In 1979, an art selection committee was created, composed of NFTA commissioners and Buffalo area art experts, that would judge the artwork that would be displayed in and on the properties of eight stations on the Metro Rail line. Out of the 70 proposals submitted, 22 were chosen and are positioned inside and outside of the eight underground stations. Allen/Medical Campus station is home of four pieces of work, from Scott Burton. Richard Friedberg's offers an objective sculpture made of steel, it is polychromed with durable paint and high gloss coloration. It is located on a wall over the escalator between the mezzanine and the level between the mezzanine and train platforms. Charles Clough offers riders a large photographic mural based on the work of Charles Burchfield, Buffalo's most famous painter; the Latin Gallery group offers riders a wall located along a sidewalk at the south end of the station in bright colors, containing selected excerpts from chosen poetry. The work is on colored enamel fused to copper tile.
Though subtle, Scott Burton offers riders a pair of bronze benches located in the middle of the mezzanine near the ticket vending machines. The two benches pay tribute to the American Arts and Crafts Movement; the benches represent downtown directions to the station. Each of the benches are invite participation, by passengers sitting in them. Allen/Medical Campus station is located near: Allentown Anchor Bar Buffalo-Niagara Medical Campus Hauptman-Woodward Medical Research Institute Since Allen/Medical Campus station serves as a terminal south is a double crossover. During the weekends of August 9–10, 2013 and July 18–20, 2014, due to construction of the 600 and 500 blocks of Main Street to include vehicular traffic, Allen/Medical Campus station temporarily served as the southern terminus; as a result, NFTA-Metro offered shuttle buses to accommodate passengers between this station and Erie Canal Harbor station, with each shuttle running every 15 minutes. From February 16-March 16, 2015, April 20-May 18, 2015, June 6–7, 2015, June 13–14, 2015, June 26–27, 2015, August 22–23, 2015, September 8–25, 2015 and July 5, 2016, due to construction of the new University at Buffalo School of Medicine and Biomedical Sciences, Allen/Medical Campus station was temporarily closed.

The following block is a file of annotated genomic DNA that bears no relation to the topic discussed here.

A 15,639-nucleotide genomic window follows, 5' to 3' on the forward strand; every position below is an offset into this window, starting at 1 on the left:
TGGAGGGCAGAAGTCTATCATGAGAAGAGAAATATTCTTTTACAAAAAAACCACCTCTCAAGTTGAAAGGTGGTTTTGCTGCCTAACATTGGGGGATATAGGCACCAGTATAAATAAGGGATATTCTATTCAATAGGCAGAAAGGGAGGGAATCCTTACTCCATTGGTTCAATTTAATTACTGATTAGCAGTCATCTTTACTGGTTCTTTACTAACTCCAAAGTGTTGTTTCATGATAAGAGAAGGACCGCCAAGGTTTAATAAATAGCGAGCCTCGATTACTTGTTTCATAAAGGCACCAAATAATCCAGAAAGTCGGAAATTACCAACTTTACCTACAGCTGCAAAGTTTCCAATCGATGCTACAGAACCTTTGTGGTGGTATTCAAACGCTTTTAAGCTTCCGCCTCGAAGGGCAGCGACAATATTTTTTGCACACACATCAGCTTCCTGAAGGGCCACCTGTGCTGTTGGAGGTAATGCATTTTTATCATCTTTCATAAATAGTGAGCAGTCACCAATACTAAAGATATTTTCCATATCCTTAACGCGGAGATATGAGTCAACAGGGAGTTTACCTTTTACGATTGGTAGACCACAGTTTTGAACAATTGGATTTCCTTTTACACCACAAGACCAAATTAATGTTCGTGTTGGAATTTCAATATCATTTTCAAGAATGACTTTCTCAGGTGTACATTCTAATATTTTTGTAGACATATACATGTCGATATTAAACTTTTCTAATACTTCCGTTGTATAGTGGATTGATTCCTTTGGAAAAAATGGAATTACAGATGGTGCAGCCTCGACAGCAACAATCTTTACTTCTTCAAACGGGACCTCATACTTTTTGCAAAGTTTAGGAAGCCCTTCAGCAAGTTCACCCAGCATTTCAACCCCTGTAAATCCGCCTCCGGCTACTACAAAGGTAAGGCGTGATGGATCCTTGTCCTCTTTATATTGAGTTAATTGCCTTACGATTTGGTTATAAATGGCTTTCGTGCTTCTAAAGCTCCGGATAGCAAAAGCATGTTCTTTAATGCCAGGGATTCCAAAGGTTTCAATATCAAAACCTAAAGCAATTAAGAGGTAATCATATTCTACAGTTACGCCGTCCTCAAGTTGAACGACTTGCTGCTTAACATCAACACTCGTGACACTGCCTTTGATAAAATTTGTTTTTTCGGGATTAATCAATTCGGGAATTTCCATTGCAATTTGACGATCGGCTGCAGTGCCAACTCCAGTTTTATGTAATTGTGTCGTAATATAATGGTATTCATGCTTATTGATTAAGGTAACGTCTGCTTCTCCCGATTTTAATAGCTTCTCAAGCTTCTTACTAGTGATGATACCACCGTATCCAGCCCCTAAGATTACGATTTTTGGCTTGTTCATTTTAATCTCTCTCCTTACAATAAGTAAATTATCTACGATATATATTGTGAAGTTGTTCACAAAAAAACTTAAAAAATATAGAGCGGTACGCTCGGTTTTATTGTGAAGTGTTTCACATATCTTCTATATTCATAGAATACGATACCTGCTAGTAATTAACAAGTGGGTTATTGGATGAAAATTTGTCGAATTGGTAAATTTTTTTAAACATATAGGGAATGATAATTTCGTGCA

Passengers who wanted to access the Buffalo-Niagara Medical Campus were instructed to deboard the train at Summer-Best station, as it temporarily served as the southern terminus of the paid fare zone. As a result, NFTA-Metro offered shuttle buses to accommodate passengers to the Buffalo-Niagara Medical Campus, with each shuttle running every 10 minutes. From July 6-October 10, 2016, passengers with mobility devices who use Allen/Medical Campus station to access the Buffalo-Niagara Medical Campus were instructed to exit at Summer-Best station and board the #8 Main bus, as the Mezzanine-to-Street Level elevator was being replaced. From September 24-October 9, 2016, due to construction of the new University at Buffalo School of Medicine and Biomedical Sciences, Allen/Medical Campus station was temporarily closed. Passengers who wanted to access the Buffalo-Niagara Medical Campus were instructed to deboard the train at Summer-Best station, as it temporarily served as the southern terminus of the paid fare zone.